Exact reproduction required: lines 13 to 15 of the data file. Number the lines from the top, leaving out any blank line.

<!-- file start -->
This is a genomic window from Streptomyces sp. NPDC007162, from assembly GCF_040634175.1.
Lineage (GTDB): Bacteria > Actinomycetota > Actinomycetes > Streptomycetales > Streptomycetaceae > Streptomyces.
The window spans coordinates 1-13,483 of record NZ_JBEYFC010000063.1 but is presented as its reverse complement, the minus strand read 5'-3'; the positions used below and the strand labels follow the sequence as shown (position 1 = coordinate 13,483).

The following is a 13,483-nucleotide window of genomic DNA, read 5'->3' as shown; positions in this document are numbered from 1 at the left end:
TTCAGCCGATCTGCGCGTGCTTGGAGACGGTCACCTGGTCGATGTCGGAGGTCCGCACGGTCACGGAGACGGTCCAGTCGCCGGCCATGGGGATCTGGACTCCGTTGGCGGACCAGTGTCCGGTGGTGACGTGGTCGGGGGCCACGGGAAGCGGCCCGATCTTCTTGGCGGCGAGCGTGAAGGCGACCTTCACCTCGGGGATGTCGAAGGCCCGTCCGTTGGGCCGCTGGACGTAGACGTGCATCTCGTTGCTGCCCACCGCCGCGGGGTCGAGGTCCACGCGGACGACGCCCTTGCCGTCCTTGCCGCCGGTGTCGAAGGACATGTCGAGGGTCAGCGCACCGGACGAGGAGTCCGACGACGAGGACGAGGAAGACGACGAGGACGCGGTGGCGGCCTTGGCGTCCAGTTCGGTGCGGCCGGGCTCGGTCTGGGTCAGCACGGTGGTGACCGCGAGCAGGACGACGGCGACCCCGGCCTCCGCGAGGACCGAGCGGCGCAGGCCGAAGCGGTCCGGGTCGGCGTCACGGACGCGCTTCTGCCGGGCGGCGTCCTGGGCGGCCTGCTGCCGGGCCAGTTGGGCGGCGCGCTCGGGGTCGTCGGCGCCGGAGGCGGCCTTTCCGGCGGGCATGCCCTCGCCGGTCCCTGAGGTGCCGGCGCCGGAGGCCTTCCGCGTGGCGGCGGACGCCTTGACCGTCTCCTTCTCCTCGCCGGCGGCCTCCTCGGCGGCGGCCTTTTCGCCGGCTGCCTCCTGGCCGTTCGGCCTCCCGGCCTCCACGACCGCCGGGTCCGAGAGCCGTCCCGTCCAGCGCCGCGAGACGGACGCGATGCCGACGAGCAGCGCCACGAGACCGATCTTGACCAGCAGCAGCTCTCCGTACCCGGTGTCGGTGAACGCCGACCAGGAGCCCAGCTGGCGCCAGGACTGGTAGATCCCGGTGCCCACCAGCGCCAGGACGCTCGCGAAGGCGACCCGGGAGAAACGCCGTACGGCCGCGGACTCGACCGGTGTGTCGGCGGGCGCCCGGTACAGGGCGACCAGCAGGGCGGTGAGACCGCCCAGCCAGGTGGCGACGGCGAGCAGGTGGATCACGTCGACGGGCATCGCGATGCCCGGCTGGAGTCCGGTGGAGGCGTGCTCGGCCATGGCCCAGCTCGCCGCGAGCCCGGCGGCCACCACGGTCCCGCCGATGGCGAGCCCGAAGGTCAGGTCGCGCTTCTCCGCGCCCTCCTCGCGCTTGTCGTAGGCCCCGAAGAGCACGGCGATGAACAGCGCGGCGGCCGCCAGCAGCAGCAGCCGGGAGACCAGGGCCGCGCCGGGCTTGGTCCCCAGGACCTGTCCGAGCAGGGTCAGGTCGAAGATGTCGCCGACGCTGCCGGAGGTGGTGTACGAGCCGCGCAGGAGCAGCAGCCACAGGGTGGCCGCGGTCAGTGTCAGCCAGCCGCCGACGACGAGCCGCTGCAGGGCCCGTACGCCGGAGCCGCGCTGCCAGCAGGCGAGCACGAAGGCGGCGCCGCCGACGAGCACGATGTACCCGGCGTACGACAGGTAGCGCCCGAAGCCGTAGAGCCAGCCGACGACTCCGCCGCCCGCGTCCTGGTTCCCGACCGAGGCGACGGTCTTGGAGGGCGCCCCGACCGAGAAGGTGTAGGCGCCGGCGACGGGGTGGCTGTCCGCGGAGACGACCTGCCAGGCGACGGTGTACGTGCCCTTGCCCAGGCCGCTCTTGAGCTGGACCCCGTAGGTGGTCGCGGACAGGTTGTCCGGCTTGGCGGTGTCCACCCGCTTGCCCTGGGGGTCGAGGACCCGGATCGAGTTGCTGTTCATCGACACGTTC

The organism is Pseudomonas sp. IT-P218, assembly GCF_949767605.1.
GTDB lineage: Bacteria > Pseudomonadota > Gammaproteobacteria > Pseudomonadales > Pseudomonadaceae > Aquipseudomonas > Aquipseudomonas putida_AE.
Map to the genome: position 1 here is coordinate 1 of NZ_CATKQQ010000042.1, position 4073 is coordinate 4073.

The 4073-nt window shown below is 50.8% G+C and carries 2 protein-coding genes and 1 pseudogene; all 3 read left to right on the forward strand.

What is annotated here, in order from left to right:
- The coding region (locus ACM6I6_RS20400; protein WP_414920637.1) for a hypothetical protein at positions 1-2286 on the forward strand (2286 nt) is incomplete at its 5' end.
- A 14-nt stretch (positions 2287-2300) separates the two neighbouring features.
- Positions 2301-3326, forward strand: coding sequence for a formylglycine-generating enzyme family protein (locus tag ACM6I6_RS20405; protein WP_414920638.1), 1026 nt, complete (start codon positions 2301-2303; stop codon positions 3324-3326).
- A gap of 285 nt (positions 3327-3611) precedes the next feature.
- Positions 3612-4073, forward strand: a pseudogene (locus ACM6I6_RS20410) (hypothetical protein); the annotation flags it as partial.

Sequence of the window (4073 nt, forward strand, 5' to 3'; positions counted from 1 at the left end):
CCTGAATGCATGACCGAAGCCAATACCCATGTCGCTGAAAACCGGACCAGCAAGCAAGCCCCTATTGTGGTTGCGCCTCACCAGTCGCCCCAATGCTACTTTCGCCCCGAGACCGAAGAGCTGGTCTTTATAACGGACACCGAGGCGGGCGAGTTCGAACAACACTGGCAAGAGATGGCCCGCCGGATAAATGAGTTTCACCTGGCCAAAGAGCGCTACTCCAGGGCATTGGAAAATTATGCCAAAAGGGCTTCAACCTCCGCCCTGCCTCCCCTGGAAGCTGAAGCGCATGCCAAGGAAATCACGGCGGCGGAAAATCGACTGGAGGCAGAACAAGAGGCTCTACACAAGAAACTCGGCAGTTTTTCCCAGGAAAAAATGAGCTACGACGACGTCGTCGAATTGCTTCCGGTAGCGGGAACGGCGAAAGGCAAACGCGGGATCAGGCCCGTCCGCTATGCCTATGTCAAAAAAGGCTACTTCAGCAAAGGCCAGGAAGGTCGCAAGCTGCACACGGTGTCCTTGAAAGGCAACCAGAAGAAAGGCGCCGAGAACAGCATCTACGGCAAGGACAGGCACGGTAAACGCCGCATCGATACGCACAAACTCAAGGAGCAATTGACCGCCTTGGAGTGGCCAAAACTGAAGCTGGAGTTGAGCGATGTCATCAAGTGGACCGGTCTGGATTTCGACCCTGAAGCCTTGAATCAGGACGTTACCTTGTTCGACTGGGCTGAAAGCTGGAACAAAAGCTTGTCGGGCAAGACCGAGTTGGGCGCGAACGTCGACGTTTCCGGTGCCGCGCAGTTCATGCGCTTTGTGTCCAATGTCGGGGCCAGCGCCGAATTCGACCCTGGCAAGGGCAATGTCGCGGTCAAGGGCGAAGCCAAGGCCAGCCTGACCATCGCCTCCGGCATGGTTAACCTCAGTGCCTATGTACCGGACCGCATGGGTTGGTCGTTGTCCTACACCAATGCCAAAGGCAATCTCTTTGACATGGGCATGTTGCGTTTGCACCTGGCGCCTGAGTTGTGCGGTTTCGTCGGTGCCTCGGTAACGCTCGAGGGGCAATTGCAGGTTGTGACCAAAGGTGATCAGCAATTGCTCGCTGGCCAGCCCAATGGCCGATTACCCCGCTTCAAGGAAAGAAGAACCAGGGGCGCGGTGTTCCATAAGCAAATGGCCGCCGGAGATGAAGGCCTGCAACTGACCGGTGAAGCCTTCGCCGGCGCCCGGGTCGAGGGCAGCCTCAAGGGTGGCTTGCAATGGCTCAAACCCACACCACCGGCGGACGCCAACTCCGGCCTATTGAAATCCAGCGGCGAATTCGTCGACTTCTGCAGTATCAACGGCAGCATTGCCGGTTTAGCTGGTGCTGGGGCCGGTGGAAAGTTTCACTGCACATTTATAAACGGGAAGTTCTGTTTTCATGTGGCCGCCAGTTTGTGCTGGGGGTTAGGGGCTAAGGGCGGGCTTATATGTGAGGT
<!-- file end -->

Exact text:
- Positions 2301-3326, forward strand: coding sequence for a formylglycine-generating enzyme family protein (locus tag ACM6I6_RS20405; protein WP_414920638.1), 1026 nt, complete (start codon positions 2301-2303; stop codon positions 3324-3326).
- A gap of 285 nt (positions 3327-3611) precedes the next feature.
- Positions 3612-4073, forward strand: a pseudogene (locus ACM6I6_RS20410) (hypothetical protein); the annotation flags it as partial.